Stunned, I think I asked how. At that point, the prevailing wisdom was that it was a tragic death due to natural causes such as a heart attack or a diabetic coma. My heart went out to his family and all those who knew him - he seemed like such a lovely man, with such a passion for the game. When I read that blood and vomit had been found at the scene, my heart sank. I knew he'd been murdered.
That was confirmed on Friday, when the autopsy results were revealed. When Chris B. popped by the library, he told me that his Indian friend who runs the corner shop had said to him early last week, "He has been murdered and there's a lot more to come out." Apparently, Pakistan television had announced that Bob Woolmer had been murdered and an arrest had been made on TUESDAY, days before the autopsy results were available. Things that make you go hmmmm.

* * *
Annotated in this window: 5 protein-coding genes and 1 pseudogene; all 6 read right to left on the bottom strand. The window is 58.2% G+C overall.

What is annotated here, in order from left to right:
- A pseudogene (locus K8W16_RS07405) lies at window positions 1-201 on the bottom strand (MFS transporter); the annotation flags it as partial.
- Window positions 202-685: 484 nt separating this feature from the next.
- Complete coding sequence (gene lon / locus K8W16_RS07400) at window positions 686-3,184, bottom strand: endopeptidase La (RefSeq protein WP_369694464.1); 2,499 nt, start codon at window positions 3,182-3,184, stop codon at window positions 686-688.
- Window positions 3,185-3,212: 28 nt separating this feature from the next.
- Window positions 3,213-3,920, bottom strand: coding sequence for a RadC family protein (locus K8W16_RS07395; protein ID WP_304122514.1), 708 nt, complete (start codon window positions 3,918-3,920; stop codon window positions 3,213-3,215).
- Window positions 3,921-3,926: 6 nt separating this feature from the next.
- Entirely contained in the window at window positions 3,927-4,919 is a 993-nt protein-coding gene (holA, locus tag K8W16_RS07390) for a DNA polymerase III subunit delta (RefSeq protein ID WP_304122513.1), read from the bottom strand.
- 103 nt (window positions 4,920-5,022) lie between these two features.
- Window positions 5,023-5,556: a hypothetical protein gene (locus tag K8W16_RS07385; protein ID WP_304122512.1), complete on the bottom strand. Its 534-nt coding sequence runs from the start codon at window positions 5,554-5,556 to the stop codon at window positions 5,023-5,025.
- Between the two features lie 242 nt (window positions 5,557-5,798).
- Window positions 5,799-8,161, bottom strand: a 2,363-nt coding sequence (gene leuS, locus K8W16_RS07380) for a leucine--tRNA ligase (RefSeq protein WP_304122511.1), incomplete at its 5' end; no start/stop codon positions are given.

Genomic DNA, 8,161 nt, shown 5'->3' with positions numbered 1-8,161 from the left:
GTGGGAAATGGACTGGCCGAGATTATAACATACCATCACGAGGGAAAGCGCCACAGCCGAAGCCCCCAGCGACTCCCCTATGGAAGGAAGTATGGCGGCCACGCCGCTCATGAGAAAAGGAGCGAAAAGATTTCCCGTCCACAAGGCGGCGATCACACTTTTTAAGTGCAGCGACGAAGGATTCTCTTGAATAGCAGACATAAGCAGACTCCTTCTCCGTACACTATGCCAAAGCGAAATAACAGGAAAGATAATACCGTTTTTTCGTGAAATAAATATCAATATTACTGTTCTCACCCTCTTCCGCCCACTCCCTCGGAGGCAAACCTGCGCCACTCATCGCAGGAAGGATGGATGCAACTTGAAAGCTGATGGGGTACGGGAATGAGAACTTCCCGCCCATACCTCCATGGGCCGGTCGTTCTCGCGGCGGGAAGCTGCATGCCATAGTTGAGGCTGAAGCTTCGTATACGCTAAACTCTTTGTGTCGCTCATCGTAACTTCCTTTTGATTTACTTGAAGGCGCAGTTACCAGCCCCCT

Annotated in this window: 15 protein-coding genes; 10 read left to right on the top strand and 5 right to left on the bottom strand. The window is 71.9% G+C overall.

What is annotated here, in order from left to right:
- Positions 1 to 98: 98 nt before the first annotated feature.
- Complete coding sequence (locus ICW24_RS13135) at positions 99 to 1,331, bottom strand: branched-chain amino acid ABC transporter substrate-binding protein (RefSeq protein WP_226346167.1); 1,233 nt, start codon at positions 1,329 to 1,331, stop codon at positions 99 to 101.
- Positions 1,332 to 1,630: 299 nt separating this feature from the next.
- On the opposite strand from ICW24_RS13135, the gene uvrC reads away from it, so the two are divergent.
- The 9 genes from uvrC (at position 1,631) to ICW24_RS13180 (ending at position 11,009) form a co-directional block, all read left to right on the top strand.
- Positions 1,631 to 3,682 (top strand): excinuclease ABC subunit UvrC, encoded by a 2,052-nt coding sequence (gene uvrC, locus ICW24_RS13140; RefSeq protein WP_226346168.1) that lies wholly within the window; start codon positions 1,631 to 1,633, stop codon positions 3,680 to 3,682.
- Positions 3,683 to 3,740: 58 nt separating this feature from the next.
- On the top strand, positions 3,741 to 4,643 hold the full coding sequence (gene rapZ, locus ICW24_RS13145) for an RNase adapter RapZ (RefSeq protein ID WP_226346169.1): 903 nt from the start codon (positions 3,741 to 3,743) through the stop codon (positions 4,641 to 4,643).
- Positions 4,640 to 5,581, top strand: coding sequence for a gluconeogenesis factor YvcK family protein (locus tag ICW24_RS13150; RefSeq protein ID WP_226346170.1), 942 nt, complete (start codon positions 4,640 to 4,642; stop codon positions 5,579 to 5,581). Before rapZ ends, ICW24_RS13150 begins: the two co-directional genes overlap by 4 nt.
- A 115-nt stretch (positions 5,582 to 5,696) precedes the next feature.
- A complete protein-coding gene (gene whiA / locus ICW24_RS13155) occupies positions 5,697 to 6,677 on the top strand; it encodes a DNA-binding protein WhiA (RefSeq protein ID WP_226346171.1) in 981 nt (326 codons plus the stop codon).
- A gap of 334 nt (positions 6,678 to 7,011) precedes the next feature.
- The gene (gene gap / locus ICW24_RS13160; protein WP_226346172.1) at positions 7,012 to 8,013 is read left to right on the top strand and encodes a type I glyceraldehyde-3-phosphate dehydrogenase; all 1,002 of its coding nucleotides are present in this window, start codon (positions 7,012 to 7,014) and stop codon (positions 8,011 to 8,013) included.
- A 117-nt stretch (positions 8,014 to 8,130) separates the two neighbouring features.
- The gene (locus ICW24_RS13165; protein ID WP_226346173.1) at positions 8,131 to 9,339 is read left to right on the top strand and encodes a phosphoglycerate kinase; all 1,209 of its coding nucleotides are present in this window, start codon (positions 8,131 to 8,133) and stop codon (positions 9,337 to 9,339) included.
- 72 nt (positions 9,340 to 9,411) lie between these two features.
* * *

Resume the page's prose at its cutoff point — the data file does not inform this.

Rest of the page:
I've barely been able to watch the cricket since.
But I haven't missed all the coverage and speculation in the press...and some journalists, such as Mark Marqusee in the Guardian, are claiming 'stereotyping' of the Pakistani team and 'hysterical' reactions in the press.
Political correctness irimtates me no end - especially the "we can't say this b/c they're not white" crap rampant in the press. Had the coach of a white team been murdered, the team would have been under the microscope and no one would have turned a hair. (No Darryl jokes, please) If you'd say it about a white team, you can say it about a black or brown team - not doing so is just another form of condescension and racism.
The reaction isn't 'hysterical' - Pakistani cricketers - and Pakistani men in general, really - *are* temperamental and refuse to take responsibility for their actions, because *no one ever holds them accountable*.